Magnificent. It would be hard to write a book about Jack Kerouac that isn't interesting to be honest, but I feel Ann Charters does a fantastic job here. I was entertained throughout the whole book, even though at times Mr Kerouac's life was seriously dragging... The author never dwindles on a topic or segment of his life for too long, and the story skips along and gives us all the great juicy gossip that is Jacks life from the age of four to his death, and boy did I learn a thing or too about Ja ...more
May 19, 2018 rated it liked it  ·  review of another edition
3.5 / Really enjoyed reading this. Gave me a good idea of Kerouac's life to understand his works better and the time he lived in. Charters knew him so what she wrote seems more realistic and accurate than biographies of people just studying his works. I also really liked that its not just about him but also his friends and the people who influenced him. She doesn't conceal his bad characteristics though not giving a subjective opinion about them e.g. denying child support and care for his childr ...more
Aug 09, 2017 rated it really liked it
Good in-depth read on the life of Jack Kerouac.
Jan 21, 2019 rated it it was amazing
Shelves: biography
An excellent biography. Perfect to take to the beach and read passages out loud to friends. which is what I did.
Guy Salvidge
Oct 25, 2019 rated it liked it
Kinda skimmed over this. Not sure why I felt the need to read a second Kerouac biography after Jack's Book, really. ...more
Charles Cuthill
Jul 10, 2020 rated it liked it
Great, thoroughly researched book. Cassidy, Ginsberg, Kerouac are all brought to life. These were wild and interesting writers at the peak of their abilities in the conservative 40's and 50's. ...more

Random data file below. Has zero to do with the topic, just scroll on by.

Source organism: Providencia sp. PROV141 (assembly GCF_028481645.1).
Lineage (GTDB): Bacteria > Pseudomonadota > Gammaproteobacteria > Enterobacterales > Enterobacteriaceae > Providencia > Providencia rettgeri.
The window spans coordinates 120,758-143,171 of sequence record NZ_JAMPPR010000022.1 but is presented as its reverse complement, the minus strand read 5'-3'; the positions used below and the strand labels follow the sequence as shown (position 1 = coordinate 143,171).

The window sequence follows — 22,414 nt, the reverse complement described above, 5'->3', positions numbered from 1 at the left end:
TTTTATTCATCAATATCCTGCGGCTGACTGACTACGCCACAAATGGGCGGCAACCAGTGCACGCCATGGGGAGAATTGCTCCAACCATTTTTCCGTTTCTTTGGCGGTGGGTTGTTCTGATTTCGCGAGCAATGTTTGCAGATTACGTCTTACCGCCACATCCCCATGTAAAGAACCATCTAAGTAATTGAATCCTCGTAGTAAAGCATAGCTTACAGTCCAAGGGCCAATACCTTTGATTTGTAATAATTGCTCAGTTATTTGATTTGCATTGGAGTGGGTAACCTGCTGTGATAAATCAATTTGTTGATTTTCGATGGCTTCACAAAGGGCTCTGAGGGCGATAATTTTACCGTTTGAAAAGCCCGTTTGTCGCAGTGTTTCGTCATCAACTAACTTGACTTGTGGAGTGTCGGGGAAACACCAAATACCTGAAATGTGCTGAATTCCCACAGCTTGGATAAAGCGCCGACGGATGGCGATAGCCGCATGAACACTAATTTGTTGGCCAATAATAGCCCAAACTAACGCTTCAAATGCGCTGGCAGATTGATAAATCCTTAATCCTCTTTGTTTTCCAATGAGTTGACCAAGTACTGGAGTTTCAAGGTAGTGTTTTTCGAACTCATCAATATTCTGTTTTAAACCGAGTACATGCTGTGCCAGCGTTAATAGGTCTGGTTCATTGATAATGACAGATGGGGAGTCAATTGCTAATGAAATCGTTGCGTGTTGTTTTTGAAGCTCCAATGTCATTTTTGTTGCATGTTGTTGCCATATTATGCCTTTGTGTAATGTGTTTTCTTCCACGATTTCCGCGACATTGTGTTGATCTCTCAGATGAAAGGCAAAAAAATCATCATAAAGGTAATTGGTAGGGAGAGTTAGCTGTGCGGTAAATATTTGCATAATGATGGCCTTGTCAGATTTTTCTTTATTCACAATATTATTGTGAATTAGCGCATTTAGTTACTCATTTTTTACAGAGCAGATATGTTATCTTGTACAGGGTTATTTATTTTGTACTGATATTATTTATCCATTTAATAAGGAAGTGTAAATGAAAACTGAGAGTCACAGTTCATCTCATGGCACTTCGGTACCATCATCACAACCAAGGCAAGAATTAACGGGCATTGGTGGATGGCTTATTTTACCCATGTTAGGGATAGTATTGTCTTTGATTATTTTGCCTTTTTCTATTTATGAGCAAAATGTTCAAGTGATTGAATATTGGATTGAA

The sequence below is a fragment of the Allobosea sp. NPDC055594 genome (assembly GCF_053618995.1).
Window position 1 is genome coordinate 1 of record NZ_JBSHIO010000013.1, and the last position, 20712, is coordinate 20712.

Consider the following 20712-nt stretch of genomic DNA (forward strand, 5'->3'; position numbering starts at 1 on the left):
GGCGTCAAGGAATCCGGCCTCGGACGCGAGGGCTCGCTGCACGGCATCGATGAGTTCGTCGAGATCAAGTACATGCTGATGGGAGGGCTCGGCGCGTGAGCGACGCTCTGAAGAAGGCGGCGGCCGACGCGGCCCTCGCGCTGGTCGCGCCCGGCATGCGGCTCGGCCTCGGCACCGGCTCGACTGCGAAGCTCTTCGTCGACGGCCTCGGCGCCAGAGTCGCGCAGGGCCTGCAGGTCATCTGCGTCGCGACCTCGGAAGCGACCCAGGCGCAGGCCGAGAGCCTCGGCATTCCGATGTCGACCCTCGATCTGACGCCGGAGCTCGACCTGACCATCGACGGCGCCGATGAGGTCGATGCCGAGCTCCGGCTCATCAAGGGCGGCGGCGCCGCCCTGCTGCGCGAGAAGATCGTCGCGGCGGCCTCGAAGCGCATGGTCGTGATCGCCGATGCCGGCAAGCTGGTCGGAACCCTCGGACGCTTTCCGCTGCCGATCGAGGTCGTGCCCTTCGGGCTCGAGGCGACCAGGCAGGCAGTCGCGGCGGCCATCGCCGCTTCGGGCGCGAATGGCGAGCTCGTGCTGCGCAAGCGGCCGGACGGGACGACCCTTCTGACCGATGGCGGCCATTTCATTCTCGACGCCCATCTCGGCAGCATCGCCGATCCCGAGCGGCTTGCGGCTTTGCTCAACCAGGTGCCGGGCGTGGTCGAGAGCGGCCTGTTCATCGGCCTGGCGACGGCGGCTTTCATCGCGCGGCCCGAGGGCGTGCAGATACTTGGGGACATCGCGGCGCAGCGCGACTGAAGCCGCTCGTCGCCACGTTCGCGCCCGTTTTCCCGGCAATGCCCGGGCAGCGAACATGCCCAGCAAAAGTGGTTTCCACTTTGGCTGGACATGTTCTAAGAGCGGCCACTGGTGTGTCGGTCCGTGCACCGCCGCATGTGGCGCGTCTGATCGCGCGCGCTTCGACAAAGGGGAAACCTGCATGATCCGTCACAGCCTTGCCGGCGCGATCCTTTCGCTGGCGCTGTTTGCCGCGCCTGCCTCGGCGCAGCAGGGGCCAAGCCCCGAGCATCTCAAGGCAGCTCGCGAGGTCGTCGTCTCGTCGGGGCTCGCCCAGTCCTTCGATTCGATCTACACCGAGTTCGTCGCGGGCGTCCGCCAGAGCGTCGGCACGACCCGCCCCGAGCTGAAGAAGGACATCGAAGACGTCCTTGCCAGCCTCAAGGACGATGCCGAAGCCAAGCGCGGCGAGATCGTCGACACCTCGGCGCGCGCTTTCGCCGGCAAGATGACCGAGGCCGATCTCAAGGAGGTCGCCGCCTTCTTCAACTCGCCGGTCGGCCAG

Tyson Call
Sep 04, 2015 rated it it was amazing
I had always read that Kerouac was troubled, leading a tumultuous life before finally dying from the effects of severe alcohol abuse. This was always the summary—his end glossed over like it was expected of any hedonistic deviant. This bothered me, as after reading On the Road a few times I had an inkling that the man was actually sweet and mostly harmless, despite the reputation that he obtained through the counter-culture content and themes of his books. I wondered why a writer who was as belo ...more
Mar 03, 2011 rated it liked it
Shelves: beat-poets
I was pretty disappointed with Charters' biography of Kerouac. She's an acknowledged expert on the Beats, and certainly knew them about as well as anyone. Yet somehow this biography is incredibly dry. She never looks beyond the surface of what he said or did, just relates the facts as she knows them. There's little insight into motivations. She'll say he did something, but won't say if he did it on purpose, by accident, because he got paid to do it, or because he was drunk. It just left me wanti ...more
Jan 06, 2008 rated it really liked it
A thought out, intimate biography that reads like a narrative. charters seems to have done her homework compiling the life of a self destructive-alcoholic-zen loony-mommma's boy, who of course, captured the spirit of america in his writings.
read this book if you love kerouac's books, because if you love his books than you love his life. i warn you, though, its damn depressing, and whoever your ideal jack kerouac is, be prepeared for the real one to fall short.
Mar 08, 2015 rated it really liked it
Charters did a nice job of discussing his early work and the success he eventually found with On the Road, but I felt like her recounting of how his life spiraled downhill wasn't fleshed out enough.

Ultimately, Jack is presented as someone who desperately wanted to be a hero, but found that it came with consequences he couldn't handle. That message of the book was conveyed effectively and heart-wrenchingly.
Jul 27, 2016 rated it it was amazing
Sometimes I think that it takes a woman to write an honest biography, especially of a man, and I think that is exactly what Charters has done here. She sees through the mythology that has sprung up around Kerouac since his untimely death in 1969.

In some ways, this is a tale of men behaving badly, even shockingly at times. But it also a fascinating insight into a sub culture of the post war years and a country coming to terms with itself after t